Everyone has their theories about what can happen to a lost bird, but even those who tell us “不好找” (it would be almost impossible to find Tinkerbell) nevertheless say they’ll keep a lookout for her and tell their friends. They even stop us on later days to check if she’s been found.

There is very little hope towards the weekend of January 5th, when we have to stop the search to attend Mr Hsu’s oldest son’s engagement celebrations in Taichung. Then we pass the magpie owner, and he stops us: “You must go down to Bantianyan now, someone may have seen your bird, but I'm not sure. I can come with you.”

It’s just as tenuous as the other sightings – a Mr Jiang at the no. 2 carpark at Zhiyunsi saw a “little hawk” fly off after scaring his chickens a few days ago, and that hawk didn’t look like any of the local birds. The location sounds about right, too. The only problem is that it's getting dark, and probably not a good time to look for Tinkerbell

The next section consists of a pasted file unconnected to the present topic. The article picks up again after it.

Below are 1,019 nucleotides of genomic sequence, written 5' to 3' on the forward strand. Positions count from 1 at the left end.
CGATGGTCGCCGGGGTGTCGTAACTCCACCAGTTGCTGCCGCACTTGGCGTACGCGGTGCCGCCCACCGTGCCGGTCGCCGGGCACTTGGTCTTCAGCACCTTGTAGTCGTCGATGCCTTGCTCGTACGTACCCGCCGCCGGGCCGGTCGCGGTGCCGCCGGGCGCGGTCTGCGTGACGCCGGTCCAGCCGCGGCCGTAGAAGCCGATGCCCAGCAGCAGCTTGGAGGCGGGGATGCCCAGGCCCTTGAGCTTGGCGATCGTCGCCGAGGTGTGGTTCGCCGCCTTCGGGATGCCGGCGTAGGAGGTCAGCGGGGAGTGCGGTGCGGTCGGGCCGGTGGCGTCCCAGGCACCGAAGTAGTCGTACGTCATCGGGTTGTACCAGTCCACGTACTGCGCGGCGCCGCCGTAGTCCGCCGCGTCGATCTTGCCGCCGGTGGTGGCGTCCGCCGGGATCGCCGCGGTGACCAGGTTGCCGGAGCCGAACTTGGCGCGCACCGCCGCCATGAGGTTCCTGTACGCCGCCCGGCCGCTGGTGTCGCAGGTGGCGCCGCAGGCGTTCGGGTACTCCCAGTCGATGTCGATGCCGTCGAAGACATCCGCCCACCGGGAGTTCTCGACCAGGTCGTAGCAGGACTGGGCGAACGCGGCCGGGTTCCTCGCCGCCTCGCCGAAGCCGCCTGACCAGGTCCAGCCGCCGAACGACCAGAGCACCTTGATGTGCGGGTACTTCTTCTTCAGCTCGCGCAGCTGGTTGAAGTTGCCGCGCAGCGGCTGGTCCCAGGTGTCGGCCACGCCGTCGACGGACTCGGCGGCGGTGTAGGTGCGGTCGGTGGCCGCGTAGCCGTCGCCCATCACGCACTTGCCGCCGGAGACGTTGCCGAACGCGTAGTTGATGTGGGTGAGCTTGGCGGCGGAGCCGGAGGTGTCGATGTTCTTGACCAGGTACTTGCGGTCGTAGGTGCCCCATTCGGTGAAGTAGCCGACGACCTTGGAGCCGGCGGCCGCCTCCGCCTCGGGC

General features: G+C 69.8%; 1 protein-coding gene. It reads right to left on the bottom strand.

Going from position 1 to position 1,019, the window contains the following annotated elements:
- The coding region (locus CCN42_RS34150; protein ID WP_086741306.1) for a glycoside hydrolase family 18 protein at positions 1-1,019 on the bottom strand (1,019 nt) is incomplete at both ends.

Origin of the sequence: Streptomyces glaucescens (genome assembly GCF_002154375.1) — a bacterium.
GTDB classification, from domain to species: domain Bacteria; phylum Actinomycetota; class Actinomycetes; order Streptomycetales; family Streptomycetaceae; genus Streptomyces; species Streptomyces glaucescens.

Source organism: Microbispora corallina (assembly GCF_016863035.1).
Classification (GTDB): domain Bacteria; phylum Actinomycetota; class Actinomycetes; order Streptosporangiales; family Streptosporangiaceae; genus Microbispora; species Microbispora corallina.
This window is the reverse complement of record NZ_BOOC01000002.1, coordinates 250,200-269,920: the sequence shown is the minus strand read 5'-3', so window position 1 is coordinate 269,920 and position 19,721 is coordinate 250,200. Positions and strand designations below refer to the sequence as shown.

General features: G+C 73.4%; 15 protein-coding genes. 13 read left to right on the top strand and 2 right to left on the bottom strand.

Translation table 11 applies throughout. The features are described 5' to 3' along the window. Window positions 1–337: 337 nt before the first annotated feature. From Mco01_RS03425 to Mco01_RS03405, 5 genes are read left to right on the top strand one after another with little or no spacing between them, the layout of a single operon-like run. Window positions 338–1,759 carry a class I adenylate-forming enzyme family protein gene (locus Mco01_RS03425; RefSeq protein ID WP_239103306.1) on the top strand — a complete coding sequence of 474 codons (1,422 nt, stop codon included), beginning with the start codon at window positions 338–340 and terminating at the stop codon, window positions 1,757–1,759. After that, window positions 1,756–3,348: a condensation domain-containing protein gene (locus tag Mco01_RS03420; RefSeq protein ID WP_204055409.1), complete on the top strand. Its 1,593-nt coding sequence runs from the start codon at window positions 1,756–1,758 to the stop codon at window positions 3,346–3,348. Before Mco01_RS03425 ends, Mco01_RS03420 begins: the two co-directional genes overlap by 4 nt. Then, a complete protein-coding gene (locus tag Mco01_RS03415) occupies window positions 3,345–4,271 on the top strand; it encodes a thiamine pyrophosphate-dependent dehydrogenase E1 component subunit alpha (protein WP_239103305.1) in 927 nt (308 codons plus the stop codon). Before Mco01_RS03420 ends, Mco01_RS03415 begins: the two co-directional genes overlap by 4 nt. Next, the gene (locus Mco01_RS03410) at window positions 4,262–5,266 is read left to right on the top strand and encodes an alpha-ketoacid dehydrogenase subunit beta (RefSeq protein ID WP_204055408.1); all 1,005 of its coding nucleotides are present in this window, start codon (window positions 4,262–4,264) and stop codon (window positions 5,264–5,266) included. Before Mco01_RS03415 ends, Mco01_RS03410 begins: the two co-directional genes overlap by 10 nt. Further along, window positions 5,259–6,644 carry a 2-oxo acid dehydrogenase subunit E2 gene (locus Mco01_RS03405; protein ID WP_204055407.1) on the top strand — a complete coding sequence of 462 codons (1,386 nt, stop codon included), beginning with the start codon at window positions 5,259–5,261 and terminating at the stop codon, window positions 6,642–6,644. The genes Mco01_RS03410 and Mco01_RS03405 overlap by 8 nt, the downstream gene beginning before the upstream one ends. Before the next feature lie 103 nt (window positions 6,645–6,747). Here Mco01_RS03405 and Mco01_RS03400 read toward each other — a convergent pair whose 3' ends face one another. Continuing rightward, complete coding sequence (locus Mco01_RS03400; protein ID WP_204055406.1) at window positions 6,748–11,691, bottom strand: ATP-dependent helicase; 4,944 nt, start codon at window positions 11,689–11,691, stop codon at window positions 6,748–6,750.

The next morning we get up before dawn to track Mr Jiang down. He can’t say for sure if the bird he saw looks anything like the photos of Tinkerbell, as he only saw it flying away. But he’s very, very definite on one thing: it had a red tail. Local birds don’t have red tails.

It’s the first reliable confirmed sighting of Tinkerbell, and proves that she was alive early in the week, days after she flew off. The news is reinforced by the provision shop owner, whose husband thought he heard a parrot in the forest near Zhiyunsi a few days ago. He should know; his grey ooks like Tinkerbell. She would be out of reach of the raptors, and there’s fruit all round to eat. She could well be still alive!

There is no further news, but a touch more hope as we prepare to leave for Taipei on the 6th. After all, there may no longer be any connection between SO and Tinkerbell, but there could be between her and the Yus. Mrs Yu tells us her son SS dreamed twice that Tink was lost but returned. And possibly that dream of SO’s merely meant that Tink was around Zhiyunsi, the Temple of the Purple Clouds.